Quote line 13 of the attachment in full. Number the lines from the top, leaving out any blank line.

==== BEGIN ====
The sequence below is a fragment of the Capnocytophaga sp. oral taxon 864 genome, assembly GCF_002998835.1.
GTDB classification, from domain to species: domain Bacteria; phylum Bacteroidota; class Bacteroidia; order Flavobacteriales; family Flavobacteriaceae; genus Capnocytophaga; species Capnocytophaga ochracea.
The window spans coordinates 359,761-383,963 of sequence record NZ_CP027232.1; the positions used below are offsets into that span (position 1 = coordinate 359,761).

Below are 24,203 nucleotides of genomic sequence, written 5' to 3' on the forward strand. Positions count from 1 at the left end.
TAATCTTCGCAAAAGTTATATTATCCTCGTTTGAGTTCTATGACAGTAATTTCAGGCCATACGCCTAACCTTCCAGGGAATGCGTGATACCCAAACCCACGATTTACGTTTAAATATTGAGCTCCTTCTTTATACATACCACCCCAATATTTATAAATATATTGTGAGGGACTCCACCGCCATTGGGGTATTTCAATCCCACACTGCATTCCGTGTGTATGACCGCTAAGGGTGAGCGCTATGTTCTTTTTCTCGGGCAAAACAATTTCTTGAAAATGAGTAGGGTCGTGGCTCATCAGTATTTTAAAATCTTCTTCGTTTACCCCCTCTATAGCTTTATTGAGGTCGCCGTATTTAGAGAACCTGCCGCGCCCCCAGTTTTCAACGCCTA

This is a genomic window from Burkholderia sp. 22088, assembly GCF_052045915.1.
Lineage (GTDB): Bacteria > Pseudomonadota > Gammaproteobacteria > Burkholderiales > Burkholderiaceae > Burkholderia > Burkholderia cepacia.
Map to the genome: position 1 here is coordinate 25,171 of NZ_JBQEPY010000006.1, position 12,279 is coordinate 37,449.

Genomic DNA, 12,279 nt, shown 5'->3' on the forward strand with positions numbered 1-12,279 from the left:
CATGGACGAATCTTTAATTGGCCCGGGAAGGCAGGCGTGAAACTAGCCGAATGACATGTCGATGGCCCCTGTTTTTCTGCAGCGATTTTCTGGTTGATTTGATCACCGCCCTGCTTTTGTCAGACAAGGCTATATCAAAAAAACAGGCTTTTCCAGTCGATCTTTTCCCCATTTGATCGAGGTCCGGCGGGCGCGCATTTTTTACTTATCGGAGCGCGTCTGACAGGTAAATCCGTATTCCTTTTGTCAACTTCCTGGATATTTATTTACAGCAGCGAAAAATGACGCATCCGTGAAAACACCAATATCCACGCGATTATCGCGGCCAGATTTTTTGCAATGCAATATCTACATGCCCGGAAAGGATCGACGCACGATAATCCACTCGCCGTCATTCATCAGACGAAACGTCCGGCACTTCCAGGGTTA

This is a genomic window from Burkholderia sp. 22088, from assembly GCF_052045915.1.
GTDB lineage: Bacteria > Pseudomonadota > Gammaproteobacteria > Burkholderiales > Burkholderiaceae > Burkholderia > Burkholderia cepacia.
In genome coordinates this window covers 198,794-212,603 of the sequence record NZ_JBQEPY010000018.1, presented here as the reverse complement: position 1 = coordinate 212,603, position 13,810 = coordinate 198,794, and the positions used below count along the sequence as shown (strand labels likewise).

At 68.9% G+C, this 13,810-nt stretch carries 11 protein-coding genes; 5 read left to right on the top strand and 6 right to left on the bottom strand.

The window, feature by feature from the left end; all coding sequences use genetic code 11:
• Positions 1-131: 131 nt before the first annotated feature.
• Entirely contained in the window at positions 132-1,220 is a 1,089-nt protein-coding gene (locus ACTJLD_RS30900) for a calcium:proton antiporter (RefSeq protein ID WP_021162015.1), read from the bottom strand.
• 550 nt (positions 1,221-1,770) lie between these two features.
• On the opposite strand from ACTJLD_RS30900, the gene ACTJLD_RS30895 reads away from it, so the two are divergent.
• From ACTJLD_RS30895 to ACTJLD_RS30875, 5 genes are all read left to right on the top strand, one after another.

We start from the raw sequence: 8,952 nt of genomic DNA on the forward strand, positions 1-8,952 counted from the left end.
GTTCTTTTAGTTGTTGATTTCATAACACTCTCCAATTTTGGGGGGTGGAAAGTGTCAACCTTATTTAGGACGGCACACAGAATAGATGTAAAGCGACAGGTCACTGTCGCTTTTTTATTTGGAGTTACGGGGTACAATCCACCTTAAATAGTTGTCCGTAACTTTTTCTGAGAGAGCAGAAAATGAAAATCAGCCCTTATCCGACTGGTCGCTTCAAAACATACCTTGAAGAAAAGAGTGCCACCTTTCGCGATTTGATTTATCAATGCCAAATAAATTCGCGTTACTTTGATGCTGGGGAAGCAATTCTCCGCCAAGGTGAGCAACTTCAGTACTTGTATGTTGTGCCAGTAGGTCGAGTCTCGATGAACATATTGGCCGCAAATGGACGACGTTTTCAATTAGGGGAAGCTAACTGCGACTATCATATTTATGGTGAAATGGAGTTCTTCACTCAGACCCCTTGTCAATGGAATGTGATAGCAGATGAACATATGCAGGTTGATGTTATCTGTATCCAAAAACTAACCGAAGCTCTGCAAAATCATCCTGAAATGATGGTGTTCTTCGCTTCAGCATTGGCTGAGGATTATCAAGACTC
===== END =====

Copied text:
In genome coordinates this window covers 198,794-212,603 of the sequence record NZ_JBQEPY010000018.1, presented here as the reverse complement: position 1 = coordinate 212,603, position 13,810 = coordinate 198,794, and the positions used below count along the sequence as shown (strand labels likewise).